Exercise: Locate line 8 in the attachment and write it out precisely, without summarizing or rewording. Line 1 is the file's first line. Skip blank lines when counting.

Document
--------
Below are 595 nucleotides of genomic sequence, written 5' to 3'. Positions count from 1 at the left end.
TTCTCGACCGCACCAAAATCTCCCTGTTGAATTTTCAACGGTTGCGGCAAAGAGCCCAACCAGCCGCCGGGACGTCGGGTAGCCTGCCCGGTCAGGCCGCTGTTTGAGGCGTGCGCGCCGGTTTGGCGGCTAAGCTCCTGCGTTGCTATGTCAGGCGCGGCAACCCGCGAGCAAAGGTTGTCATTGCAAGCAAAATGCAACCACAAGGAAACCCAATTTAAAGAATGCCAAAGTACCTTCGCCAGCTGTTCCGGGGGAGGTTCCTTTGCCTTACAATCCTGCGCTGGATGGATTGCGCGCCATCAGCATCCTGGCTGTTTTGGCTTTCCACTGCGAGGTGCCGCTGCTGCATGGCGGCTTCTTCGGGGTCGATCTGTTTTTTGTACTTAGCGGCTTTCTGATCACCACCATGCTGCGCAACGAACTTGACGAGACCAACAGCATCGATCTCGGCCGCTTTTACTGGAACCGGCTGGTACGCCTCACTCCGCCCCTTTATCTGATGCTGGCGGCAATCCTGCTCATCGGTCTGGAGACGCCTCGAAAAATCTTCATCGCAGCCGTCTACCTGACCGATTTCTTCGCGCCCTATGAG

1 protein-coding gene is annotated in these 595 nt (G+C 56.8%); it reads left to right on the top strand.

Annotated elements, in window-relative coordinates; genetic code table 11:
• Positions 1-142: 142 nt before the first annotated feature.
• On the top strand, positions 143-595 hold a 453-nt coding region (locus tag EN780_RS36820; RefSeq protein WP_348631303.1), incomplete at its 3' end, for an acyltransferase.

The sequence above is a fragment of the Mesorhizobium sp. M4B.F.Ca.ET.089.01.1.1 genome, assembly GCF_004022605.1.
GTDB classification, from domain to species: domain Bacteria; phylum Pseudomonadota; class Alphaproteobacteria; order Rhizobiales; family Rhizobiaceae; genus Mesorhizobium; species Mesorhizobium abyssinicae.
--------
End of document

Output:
GTDB classification, from domain to species: domain Bacteria; phylum Pseudomonadota; class Alphaproteobacteria; order Rhizobiales; family Rhizobiaceae; genus Mesorhizobium; species Mesorhizobium abyssinicae.